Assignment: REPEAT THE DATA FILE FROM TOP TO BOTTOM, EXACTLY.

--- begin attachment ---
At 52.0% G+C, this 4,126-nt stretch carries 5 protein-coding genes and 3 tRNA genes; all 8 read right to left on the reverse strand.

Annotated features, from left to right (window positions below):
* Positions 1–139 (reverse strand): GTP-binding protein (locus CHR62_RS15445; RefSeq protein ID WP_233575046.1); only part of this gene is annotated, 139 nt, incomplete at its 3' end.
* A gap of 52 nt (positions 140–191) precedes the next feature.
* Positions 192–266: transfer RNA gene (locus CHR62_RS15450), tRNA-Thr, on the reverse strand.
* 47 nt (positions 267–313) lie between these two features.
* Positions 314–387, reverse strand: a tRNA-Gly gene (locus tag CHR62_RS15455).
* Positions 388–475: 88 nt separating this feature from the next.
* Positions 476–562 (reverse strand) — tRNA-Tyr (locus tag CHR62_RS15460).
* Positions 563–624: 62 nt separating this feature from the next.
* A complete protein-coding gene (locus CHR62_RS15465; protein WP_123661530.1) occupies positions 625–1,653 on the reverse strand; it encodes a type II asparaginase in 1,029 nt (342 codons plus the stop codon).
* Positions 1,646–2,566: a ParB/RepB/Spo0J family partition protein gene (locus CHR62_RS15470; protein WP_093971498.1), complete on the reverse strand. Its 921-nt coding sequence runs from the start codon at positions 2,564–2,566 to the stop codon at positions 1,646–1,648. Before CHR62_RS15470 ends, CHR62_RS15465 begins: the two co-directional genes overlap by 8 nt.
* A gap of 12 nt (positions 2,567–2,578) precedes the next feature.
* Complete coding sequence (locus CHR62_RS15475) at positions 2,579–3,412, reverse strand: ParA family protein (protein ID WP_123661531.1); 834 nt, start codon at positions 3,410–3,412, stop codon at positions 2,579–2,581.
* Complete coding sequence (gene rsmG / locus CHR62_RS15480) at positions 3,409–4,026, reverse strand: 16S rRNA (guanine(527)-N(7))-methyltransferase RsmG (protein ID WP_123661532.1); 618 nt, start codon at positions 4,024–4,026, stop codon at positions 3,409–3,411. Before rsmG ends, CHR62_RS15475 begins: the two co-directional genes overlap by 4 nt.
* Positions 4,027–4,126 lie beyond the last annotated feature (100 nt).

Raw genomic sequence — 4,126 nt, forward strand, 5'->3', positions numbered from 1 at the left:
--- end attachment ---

At 52.0% G+C, this 4,126-nt stretch carries 5 protein-coding genes and 3 tRNA genes; all 8 read right to left on the reverse strand.

Annotated features, from left to right (window positions below):
* Positions 1–139 (reverse strand): GTP-binding protein (locus CHR62_RS15445; RefSeq protein ID WP_233575046.1); only part of this gene is annotated, 139 nt, incomplete at its 3' end.
* A gap of 52 nt (positions 140–191) precedes the next feature.
* Positions 192–266: transfer RNA gene (locus CHR62_RS15450), tRNA-Thr, on the reverse strand.
* 47 nt (positions 267–313) lie between these two features.
* Positions 314–387, reverse strand: a tRNA-Gly gene (locus tag CHR62_RS15455).
* Positions 388–475: 88 nt separating this feature from the next.
* Positions 476–562 (reverse strand) — tRNA-Tyr (locus tag CHR62_RS15460).
* Positions 563–624: 62 nt separating this feature from the next.
* A complete protein-coding gene (locus CHR62_RS15465; protein WP_123661530.1) occupies positions 625–1,653 on the reverse strand; it encodes a type II asparaginase in 1,029 nt (342 codons plus the stop codon).
* Positions 1,646–2,566: a ParB/RepB/Spo0J family partition protein gene (locus CHR62_RS15470; protein WP_093971498.1), complete on the reverse strand. Its 921-nt coding sequence runs from the start codon at positions 2,564–2,566 to the stop codon at positions 1,646–1,648. Before CHR62_RS15470 ends, CHR62_RS15465 begins: the two co-directional genes overlap by 8 nt.
* A gap of 12 nt (positions 2,567–2,578) precedes the next feature.
* Complete coding sequence (locus CHR62_RS15475) at positions 2,579–3,412, reverse strand: ParA family protein (protein ID WP_123661531.1); 834 nt, start codon at positions 3,410–3,412, stop codon at positions 2,579–2,581.
* Complete coding sequence (gene rsmG / locus CHR62_RS15480) at positions 3,409–4,026, reverse strand: 16S rRNA (guanine(527)-N(7))-methyltransferase RsmG (protein ID WP_123661532.1); 618 nt, start codon at positions 4,024–4,026, stop codon at positions 3,409–3,411. Before rsmG ends, CHR62_RS15475 begins: the two co-directional genes overlap by 4 nt.
* Positions 4,027–4,126 lie beyond the last annotated feature (100 nt).

Raw genomic sequence — 4,126 nt, forward strand, 5'->3', positions numbered from 1 at the left: